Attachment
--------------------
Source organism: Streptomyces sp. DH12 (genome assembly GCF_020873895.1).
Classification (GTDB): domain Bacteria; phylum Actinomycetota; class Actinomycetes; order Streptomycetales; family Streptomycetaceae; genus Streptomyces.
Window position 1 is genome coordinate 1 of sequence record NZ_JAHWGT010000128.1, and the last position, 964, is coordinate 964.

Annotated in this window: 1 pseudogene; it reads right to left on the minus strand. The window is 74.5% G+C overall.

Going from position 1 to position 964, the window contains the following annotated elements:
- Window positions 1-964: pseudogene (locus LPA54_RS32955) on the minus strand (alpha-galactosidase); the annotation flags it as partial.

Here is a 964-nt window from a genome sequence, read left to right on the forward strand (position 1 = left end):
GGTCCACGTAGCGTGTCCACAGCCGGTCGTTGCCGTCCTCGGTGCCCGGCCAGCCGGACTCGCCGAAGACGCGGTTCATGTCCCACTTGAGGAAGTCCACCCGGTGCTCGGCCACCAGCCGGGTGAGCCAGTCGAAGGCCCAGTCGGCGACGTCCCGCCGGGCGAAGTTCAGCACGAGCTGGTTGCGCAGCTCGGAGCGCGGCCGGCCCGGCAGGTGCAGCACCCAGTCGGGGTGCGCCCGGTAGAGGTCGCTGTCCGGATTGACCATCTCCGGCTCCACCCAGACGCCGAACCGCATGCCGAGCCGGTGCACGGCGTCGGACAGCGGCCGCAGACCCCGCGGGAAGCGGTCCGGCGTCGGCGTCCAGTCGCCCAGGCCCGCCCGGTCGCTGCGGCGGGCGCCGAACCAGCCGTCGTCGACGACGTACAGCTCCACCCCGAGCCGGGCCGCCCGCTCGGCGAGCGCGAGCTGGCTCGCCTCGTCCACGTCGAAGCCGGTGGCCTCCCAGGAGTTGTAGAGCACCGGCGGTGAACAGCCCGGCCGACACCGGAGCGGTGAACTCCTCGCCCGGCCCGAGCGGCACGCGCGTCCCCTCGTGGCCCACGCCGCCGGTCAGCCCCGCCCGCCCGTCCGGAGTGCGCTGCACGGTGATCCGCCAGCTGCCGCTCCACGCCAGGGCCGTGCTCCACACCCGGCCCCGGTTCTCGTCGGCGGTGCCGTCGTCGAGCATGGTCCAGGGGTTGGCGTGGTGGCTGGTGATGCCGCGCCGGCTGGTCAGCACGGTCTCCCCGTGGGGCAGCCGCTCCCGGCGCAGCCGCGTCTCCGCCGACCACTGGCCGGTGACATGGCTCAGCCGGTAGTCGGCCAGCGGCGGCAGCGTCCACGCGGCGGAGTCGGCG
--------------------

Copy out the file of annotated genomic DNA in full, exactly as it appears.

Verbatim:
Source organism: Streptomyces sp. DH12 (genome assembly GCF_020873895.1).
Classification (GTDB): domain Bacteria; phylum Actinomycetota; class Actinomycetes; order Streptomycetales; family Streptomycetaceae; genus Streptomyces.
Window position 1 is genome coordinate 1 of sequence record NZ_JAHWGT010000128.1, and the last position, 964, is coordinate 964.

Annotated in this window: 1 pseudogene; it reads right to left on the minus strand. The window is 74.5% G+C overall.

Going from position 1 to position 964, the window contains the following annotated elements:
- Window positions 1-964: pseudogene (locus LPA54_RS32955) on the minus strand (alpha-galactosidase); the annotation flags it as partial.

Here is a 964-nt window from a genome sequence, read left to right on the forward strand (position 1 = left end):
GGTCCACGTAGCGTGTCCACAGCCGGTCGTTGCCGTCCTCGGTGCCCGGCCAGCCGGACTCGCCGAAGACGCGGTTCATGTCCCACTTGAGGAAGTCCACCCGGTGCTCGGCCACCAGCCGGGTGAGCCAGTCGAAGGCCCAGTCGGCGACGTCCCGCCGGGCGAAGTTCAGCACGAGCTGGTTGCGCAGCTCGGAGCGCGGCCGGCCCGGCAGGTGCAGCACCCAGTCGGGGTGCGCCCGGTAGAGGTCGCTGTCCGGATTGACCATCTCCGGCTCCACCCAGACGCCGAACCGCATGCCGAGCCGGTGCACGGCGTCGGACAGCGGCCGCAGACCCCGCGGGAAGCGGTCCGGCGTCGGCGTCCAGTCGCCCAGGCCCGCCCGGTCGCTGCGGCGGGCGCCGAACCAGCCGTCGTCGACGACGTACAGCTCCACCCCGAGCCGGGCCGCCCGCTCGGCGAGCGCGAGCTGGCTCGCCTCGTCCACGTCGAAGCCGGTGGCCTCCCAGGAGTTGTAGAGCACCGGCGGTGAACAGCCCGGCCGACACCGGAGCGGTGAACTCCTCGCCCGGCCCGAGCGGCACGCGCGTCCCCTCGTGGCCCACGCCGCCGGTCAGCCCCGCCCGCCCGTCCGGAGTGCGCTGCACGGTGATCCGCCAGCTGCCGCTCCACGCCAGGGCCGTGCTCCACACCCGGCCCCGGTTCTCGTCGGCGGTGCCGTCGTCGAGCATGGTCCAGGGGTTGGCGTGGTGGCTGGTGATGCCGCGCCGGCTGGTCAGCACGGTCTCCCCGTGGGGCAGCCGCTCCCGGCGCAGCCGCGTCTCCGCCGACCACTGGCCGGTGACATGGCTCAGCCGGTAGTCGGCCAGCGGCGGCAGCGTCCACGCGGCGGAGTCGGCG